“At the end of the day the criteria for funding is that it is fair and reasonable without being excessive to the extent of bordering on bribery. And this then translates to transparency.”

Prime Minister Najib Tun Razak has appeared to be thinking along similar lines. Last month, he announced plans to introduce a new measure under the Fighting Corruption National Key Rasult Areas (NKRA) aimed at regulating political financing.

Among others the new measure would require all contributions to be channelled through the parties’ official accounts and receipts to be issued for all donations.

Such transparency is the most basic form of regulation of which Ramon, the former president of Transparency International Malaysia, fully approves.

“Take it one step further by making party accounts available to all members instead of just the top leadership,” he urged. “The trouble starts when information is exclusive.”

Another reform that Ramon strongly advocated was the provision of funds by the government to both political coalitions during an election period so as to create a level playing field.

He also pushed for the allocation of different budgets for federal, state and local elections with each budged tailored to candidates’ specific needs based on the size and accessibility of their constituencies.

“All additional sources of political funding must be declared before and during an election,” he added. “Otherwise, parties can spend four years building up a war chest and claim they haven’t collected funds during the campaign period.”

“Any collection at any time must be accounted for. No exceptions. You may not be able to catch everyone but at least you’ll be able to spot and go after those with extravagant expenditures.”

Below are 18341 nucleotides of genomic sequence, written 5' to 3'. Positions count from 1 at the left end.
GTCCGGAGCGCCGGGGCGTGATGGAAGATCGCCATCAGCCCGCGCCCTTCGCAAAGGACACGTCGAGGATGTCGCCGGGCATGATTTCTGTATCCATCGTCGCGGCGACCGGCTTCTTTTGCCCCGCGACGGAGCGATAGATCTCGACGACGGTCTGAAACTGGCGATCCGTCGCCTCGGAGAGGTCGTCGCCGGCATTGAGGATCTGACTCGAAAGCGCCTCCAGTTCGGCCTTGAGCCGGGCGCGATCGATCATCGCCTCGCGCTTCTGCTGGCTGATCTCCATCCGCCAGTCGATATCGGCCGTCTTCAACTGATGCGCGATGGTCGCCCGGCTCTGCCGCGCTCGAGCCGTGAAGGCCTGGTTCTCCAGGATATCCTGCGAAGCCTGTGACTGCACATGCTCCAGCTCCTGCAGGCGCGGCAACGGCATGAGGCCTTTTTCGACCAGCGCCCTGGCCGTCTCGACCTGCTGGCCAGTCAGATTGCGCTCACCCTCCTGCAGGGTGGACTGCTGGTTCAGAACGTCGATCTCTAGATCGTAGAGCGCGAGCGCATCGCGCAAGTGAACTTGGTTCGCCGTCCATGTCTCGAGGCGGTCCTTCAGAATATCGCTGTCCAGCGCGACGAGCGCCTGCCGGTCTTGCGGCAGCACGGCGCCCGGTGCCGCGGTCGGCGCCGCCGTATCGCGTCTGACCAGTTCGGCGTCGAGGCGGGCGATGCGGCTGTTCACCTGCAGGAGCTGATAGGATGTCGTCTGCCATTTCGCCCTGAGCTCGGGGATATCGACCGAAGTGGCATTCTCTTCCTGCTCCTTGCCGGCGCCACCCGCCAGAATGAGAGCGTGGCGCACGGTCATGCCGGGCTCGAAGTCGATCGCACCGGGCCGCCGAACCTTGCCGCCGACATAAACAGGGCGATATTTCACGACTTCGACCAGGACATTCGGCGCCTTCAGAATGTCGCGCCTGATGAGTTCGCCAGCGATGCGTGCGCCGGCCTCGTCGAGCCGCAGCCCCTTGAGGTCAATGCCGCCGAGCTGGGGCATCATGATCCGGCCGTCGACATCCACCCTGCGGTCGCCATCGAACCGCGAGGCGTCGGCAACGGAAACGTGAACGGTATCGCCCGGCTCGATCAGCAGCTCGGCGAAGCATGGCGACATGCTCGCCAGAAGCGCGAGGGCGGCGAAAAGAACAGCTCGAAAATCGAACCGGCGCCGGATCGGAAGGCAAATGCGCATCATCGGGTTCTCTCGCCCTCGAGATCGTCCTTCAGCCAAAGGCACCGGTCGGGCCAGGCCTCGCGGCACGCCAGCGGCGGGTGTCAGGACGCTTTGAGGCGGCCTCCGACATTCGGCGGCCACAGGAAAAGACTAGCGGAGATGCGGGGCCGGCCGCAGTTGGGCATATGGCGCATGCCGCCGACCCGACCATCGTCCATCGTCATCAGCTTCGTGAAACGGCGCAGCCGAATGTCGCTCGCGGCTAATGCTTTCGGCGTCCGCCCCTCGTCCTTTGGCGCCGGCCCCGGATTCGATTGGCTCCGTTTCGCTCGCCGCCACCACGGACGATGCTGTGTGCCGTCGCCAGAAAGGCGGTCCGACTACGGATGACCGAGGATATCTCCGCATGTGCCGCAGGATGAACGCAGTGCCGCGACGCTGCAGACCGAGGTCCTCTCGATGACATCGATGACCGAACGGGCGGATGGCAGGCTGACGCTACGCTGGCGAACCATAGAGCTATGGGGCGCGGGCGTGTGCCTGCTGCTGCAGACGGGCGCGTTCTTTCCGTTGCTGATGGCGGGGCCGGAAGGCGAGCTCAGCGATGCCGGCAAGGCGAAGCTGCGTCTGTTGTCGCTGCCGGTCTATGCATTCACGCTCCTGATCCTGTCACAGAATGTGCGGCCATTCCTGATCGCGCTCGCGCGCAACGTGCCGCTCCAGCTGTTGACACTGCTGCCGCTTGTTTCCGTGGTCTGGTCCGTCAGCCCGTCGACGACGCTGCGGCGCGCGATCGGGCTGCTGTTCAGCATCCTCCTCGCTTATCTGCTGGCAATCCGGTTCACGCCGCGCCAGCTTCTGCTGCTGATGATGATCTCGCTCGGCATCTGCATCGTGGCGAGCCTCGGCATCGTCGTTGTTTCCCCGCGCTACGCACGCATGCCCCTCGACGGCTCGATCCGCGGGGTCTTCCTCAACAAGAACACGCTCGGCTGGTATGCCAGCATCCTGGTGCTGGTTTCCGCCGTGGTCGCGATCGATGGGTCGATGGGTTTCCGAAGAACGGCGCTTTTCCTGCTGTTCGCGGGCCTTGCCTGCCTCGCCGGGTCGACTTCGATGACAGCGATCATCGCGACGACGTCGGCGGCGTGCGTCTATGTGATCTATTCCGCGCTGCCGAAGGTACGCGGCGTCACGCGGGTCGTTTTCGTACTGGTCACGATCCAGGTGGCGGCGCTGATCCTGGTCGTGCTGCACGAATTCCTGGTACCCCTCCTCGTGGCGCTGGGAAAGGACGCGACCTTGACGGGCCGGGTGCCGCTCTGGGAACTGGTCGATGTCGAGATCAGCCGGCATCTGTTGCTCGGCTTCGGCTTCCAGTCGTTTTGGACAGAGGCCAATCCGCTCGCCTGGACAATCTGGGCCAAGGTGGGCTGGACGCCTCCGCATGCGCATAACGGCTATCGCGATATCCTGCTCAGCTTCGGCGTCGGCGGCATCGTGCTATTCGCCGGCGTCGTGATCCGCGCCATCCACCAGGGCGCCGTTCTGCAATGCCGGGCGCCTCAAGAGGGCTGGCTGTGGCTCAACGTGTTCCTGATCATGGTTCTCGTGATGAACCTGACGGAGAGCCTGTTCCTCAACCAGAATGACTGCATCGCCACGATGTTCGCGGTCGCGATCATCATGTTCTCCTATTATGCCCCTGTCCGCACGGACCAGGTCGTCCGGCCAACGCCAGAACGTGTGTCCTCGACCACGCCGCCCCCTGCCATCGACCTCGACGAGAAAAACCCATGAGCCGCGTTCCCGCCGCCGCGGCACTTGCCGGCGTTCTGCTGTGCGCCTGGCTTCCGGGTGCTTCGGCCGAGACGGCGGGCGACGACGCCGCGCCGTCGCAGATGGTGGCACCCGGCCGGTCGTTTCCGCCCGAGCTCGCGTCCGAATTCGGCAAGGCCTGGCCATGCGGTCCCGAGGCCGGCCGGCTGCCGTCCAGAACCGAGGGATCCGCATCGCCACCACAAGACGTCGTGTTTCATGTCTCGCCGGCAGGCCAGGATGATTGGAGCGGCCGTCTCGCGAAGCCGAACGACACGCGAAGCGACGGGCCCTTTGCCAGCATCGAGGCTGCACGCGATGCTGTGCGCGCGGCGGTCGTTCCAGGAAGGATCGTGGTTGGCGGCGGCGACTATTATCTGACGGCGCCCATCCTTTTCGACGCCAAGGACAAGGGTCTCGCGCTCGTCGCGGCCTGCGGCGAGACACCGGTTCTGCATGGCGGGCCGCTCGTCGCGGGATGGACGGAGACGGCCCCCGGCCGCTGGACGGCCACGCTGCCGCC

Ramon, who stressed that he has always avoided being labelled a “government or opposition man”, chose his words carefully when proffering his opinion on Najib’s latest initiative.

Changes in parties

He pointed out that this was the first time Najib had spoken out so strongly on the issue but admitted that opaqueness of the initiative’s details bothered him.

“The government says it wants to step up anti-corruption efforts but in what way?” he asked. “We need to see proper regulations and policy reforms.”

“And these must be put in place before the next election, otherwise it’s another false promise. And it’s not that difficult.”

“You can work out the guidelines, consult bipartisan groups and get the Parliamentary Select Committee (PSC) for Electoral Reforms to study it. (PSC chairman) Maximus Ongkili can hold a session within a week and reach a consensus. That’s all.”

Gomez, on the other hand, suggested that any proposed reforms begin within the political parties themselves where the real problem was festering.

“The level of internal money politics must be stemmed first, otherwise we will continue voting for candidates with the greatest access to funding,” he said.

“When it comes to political financing reforms there are two aspects to consider. The first is the deployment of money to capture senior party positions.”

“The second is the distribution of money in state and general elections. Any new regulations must apply to both aspects if we are serious about reining in money politics.”